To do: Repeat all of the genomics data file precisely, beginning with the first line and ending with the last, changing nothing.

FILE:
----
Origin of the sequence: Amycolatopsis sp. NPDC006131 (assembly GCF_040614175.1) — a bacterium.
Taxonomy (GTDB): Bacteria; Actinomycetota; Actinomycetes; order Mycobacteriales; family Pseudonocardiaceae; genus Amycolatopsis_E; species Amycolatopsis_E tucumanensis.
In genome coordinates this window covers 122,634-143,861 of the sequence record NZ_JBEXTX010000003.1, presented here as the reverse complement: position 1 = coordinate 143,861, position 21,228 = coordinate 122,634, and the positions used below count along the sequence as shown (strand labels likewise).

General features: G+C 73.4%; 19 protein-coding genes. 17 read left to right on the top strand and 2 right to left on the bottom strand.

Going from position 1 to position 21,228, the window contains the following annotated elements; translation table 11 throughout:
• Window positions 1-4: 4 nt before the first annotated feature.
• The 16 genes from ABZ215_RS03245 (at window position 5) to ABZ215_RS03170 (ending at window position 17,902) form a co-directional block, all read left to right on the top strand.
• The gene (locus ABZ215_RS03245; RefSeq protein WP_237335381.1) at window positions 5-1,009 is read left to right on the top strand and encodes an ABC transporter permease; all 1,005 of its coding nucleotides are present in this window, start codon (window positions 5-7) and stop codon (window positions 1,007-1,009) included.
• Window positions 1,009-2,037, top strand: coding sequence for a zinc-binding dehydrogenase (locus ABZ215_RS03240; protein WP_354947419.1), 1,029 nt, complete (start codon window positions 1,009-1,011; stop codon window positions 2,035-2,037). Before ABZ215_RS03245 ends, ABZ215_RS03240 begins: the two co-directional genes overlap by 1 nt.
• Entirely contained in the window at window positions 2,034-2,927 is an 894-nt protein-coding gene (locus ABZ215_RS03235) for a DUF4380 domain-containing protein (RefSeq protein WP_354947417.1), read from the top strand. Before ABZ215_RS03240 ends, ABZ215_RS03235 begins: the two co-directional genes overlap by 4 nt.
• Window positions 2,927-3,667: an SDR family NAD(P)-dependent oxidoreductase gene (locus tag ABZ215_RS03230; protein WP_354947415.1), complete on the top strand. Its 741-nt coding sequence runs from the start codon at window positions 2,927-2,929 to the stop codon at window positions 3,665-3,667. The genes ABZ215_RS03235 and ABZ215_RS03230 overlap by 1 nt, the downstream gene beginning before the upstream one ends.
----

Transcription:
Origin of the sequence: Amycolatopsis sp. NPDC006131 (assembly GCF_040614175.1) — a bacterium.
Taxonomy (GTDB): Bacteria; Actinomycetota; Actinomycetes; order Mycobacteriales; family Pseudonocardiaceae; genus Amycolatopsis_E; species Amycolatopsis_E tucumanensis.
In genome coordinates this window covers 122,634-143,861 of the sequence record NZ_JBEXTX010000003.1, presented here as the reverse complement: position 1 = coordinate 143,861, position 21,228 = coordinate 122,634, and the positions used below count along the sequence as shown (strand labels likewise).

General features: G+C 73.4%; 19 protein-coding genes. 17 read left to right on the top strand and 2 right to left on the bottom strand.

Going from position 1 to position 21,228, the window contains the following annotated elements; translation table 11 throughout:
• Window positions 1-4: 4 nt before the first annotated feature.
• The 16 genes from ABZ215_RS03245 (at window position 5) to ABZ215_RS03170 (ending at window position 17,902) form a co-directional block, all read left to right on the top strand.
• The gene (locus ABZ215_RS03245; RefSeq protein WP_237335381.1) at window positions 5-1,009 is read left to right on the top strand and encodes an ABC transporter permease; all 1,005 of its coding nucleotides are present in this window, start codon (window positions 5-7) and stop codon (window positions 1,007-1,009) included.
• Window positions 1,009-2,037, top strand: coding sequence for a zinc-binding dehydrogenase (locus ABZ215_RS03240; protein WP_354947419.1), 1,029 nt, complete (start codon window positions 1,009-1,011; stop codon window positions 2,035-2,037). Before ABZ215_RS03245 ends, ABZ215_RS03240 begins: the two co-directional genes overlap by 1 nt.
• Entirely contained in the window at window positions 2,034-2,927 is an 894-nt protein-coding gene (locus ABZ215_RS03235) for a DUF4380 domain-containing protein (RefSeq protein WP_354947417.1), read from the top strand. Before ABZ215_RS03240 ends, ABZ215_RS03235 begins: the two co-directional genes overlap by 4 nt.
• Window positions 2,927-3,667: an SDR family NAD(P)-dependent oxidoreductase gene (locus tag ABZ215_RS03230; protein WP_354947415.1), complete on the top strand. Its 741-nt coding sequence runs from the start codon at window positions 2,927-2,929 to the stop codon at window positions 3,665-3,667. The genes ABZ215_RS03235 and ABZ215_RS03230 overlap by 1 nt, the downstream gene beginning before the upstream one ends.